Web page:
You’ve probably seen them– articles written about business owners and self-confessed workaholics who advocate the (false) mentality that the only way you’ll ever make it in your chosen career is by waking up at 5am (at the latest), going for a run, and then working until you fall asleep the following night. Or, if you’re really dedicated, you might just have black coffee running through your veins and leave the sleep for when you’re, you know, dead.

As a young woman fresh out of university, I unconsciously started to follow their advice – admittedly sans exercise most days – because I felt like I had something to prove. If I wasn’t aggressively applying for jobs, updating my portfolio or streamlining my CV, I was scrolling through LinkedIn looking for advice, tips and tricks. It was non-stop.

When I eventually landed a role, my working day didn’t finish at 5pm as specified on my contract. The pressure to stay late, go above and beyond every day, was overwhelming. When I finally got home, I would be hit with the acute fear that if I wasn’t spending my nights learning something new or looking for an even better job, I would fall behind.

My work-life balance was sub-zero, and I didn’t really think much of it, because in a society where young people are more career driven than ever, it was the new norm to work, sleep (sometimes), eat and repeat.

It took falling out of love with a career I had been incredibly passionate about for me to realise that the lifestyle I’d been sold by the very people I looked up to was a bit of a shambles. As someone in the creative industry, you can probably imagine that creativity is, well, quite important. But all of the late nights and stress-fuelled breakdowns sucked it out of me. I wasn’t even one year into working life, and I felt completely burnt out. Looking back, I’m surprised I even made it that long.

Millennials, and Gen-Zers are often touted as a lazy generation – we’re told that we expect too much for too little and aren’t willing to put the work in. I’d beg to differ – our generation exists in a world where the line between work and social is increasingly blurred. When we aren’t in an office, we’re expected to be working on a side hustle.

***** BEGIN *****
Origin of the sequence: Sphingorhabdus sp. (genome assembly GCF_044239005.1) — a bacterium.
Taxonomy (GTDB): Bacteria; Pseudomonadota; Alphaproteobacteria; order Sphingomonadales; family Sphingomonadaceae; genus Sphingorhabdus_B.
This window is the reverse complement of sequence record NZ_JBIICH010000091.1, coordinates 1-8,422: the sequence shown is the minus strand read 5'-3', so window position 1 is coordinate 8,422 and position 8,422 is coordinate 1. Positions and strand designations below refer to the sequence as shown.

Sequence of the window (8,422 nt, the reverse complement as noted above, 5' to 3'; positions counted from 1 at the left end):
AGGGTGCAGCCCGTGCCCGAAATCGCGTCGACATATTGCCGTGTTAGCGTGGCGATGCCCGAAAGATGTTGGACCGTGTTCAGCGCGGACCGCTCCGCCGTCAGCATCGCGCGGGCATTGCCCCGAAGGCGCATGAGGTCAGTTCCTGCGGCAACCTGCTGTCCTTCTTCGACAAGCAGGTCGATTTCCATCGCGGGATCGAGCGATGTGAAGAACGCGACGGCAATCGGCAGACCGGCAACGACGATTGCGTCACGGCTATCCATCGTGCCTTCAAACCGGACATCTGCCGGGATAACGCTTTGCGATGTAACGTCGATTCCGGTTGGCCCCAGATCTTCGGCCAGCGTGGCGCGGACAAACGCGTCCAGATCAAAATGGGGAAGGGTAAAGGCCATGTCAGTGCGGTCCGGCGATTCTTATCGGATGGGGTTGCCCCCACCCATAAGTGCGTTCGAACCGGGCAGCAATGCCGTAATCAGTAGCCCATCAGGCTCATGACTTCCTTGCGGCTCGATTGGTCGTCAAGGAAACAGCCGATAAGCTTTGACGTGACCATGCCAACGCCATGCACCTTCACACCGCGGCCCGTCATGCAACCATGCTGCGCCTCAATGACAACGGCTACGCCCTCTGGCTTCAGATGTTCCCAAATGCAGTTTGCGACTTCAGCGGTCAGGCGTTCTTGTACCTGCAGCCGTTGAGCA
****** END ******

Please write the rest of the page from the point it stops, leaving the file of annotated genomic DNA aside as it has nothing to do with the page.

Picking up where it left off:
And we aren’t just told to do it – we feel it.

We feel it viscerally, the need to overwork, when we wince at housing prices, watching the lives our parents led speed rapidly out of our grasp. We’re told we can’t have the same things the generation before us had, not because pricing houses have increased and wages have stagnated, but because we dare to enjoy brunch once a month.

So, we stop treating ourselves, work harder and end up crashing.

I blame LinkedIn for some of it, and I think it’s time we start to look at the professional networking platform in the same way we do mainstream social media sites like Instagram – as a tool of agonising comparison.

I know that’s not what it’s for, and yes, I’m probably using it wrong. But seeing all of my university friends landing the coolest jobs and being promoted within a month made me feel like I was a little bit stuck, and a little bit of a failure.

I decided it was time to take a step back, and I was lucky enough to be in a position where I could take some time off to re-establish my love of my field. The LinkedIn app also got deleted from my iPhone (for a solid two days.)

I think the real message in all of this though, is that we desperately need to slow down.

The truth is, we’re a society obsessed with being busy. However, there’s a big difference between being busy, and being productive. I’m not a morning person, and that means that some days you’re lucky if you see me dressed before 12pm. But once I’m fully rested and raring to go, I’m a hell of a lot more productive than I ever would have been if I was running on 4 hours of sleep and a litre of caffeine.

As young people who are shaping the future, we really shouldn’t be spending the whole of our first jobs post-university searching for something better, and we shouldn’t be giving in to pressures of working around the clock, burning ourselves out in the process. The evidence is there – countries with shorter working weeks have the same, if not higher, levels of productivity. Work your stipulated hours and work them well. Stay late when you absolutely need to. Set the example to change working culture.

Be driven. Be passionate. Push yourself. But, most importantly, make sure you’re always taking time to appreciate the journey.

Words: Jo Bentham